How to Subpoena a Police Report

By William Robinson
Subpoena a police report in no time.

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Subpoenaing a police report can be obtained through a court order to assist with a certain case or completed through an attorney that is representing a client. The thing to remember about police reports is that they are public records and are free for the public to view because of the Freedom of Information Act. If a case document involves a minor, then it may be necessary to subpoena the record to see the information in its original form. The minor's personal information usually is omitted from public view to protect his or her identity.

Contact an attorney to assist with the case. Attorneys are licensed individuals who have sworn on an oath to represent a client to the best of their ability. These attorneys have the authority to access the records most of the public cannot see. They also know how to submit documents or request forms to see certain documents that are of importance to a case involving their clients.

Ask for assistance from the courts to authorize a subpoena for documents from the police department. If by chance the police department is not cooperating with the record, then getting a subpoena from the court to order them to hand over any and all information concerning a case will get the cooperation needed.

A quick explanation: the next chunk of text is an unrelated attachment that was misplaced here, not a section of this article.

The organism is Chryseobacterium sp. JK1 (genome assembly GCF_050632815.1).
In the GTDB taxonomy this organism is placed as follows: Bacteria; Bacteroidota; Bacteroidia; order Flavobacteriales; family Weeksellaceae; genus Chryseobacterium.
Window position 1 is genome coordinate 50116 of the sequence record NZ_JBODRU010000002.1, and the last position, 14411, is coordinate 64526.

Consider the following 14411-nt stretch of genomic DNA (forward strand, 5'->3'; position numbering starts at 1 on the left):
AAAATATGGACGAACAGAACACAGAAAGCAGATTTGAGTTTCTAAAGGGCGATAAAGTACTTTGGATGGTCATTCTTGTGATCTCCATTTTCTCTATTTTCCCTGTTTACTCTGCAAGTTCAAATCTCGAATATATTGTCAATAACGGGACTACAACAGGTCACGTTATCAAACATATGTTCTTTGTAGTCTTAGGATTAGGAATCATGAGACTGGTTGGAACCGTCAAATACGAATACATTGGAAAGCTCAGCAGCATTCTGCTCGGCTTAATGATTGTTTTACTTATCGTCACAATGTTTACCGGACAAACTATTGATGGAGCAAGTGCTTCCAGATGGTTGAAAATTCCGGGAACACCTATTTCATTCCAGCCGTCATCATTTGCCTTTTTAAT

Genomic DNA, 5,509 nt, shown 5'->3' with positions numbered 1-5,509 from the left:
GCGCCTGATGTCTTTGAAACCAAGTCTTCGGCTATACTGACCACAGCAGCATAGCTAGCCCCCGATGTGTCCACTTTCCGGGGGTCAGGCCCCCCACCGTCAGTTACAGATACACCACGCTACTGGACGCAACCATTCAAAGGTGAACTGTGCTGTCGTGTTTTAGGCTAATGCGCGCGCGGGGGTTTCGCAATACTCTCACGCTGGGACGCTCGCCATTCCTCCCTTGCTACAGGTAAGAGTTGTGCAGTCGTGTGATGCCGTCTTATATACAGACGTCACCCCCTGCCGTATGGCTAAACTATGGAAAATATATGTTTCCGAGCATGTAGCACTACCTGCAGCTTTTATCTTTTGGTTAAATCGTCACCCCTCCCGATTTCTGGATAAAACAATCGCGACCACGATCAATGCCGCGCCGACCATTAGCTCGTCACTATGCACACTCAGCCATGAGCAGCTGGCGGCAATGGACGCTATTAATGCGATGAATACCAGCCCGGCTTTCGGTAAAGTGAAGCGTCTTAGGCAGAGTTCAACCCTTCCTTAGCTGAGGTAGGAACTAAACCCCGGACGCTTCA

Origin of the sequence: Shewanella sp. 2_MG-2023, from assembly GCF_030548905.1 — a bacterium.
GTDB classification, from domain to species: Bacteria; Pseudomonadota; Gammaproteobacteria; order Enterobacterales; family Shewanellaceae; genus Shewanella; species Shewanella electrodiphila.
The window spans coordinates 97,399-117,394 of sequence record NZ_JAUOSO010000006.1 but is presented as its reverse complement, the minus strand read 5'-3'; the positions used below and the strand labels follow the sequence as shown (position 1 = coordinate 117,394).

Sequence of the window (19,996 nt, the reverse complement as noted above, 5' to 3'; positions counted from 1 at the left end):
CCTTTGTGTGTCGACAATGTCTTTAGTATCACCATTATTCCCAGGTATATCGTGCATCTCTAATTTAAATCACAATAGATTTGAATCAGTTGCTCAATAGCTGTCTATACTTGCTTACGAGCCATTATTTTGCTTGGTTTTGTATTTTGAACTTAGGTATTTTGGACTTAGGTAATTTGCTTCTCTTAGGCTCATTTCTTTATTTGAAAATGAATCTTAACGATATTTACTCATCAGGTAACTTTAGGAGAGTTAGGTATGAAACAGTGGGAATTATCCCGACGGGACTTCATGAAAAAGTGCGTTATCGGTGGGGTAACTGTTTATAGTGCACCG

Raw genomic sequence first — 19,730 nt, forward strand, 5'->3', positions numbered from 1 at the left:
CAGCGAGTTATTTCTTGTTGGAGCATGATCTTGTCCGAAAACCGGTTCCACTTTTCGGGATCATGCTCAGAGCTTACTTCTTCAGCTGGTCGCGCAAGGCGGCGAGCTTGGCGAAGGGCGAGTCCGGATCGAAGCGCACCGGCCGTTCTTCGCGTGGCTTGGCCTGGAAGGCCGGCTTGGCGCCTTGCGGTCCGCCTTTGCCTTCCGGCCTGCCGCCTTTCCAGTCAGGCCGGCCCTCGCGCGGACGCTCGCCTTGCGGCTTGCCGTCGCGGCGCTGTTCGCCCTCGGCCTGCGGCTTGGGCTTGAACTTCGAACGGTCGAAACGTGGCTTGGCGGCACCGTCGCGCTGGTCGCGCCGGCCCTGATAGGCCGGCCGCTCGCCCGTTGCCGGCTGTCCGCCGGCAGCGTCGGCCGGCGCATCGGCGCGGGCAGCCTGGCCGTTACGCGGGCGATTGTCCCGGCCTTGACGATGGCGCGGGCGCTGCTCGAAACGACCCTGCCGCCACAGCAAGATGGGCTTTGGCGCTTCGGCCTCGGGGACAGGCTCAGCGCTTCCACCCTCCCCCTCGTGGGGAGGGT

Ask the police department that is holding the record to provide copies of the report. All police records and reports are a matter of public record and because of the Freedom of Information Act, these records are open to the public to review, if needed. If copies are required of the record or other documents, then the person making the request may have to pay a small fee for the copies to be made. If the case involves a minor, then the minor's personal information will be omitted for their protection.

About the Author

William Robinson has been writing for over 20 years and to date has published two books in his lifetime, "The Search for Excalibur" and "Don't Love Me." He holds two doctorate degrees in philosophy and a Bachelor of Science in criminal justice from Alameda University in California. He is also a veteran of the United States Marine Corps.

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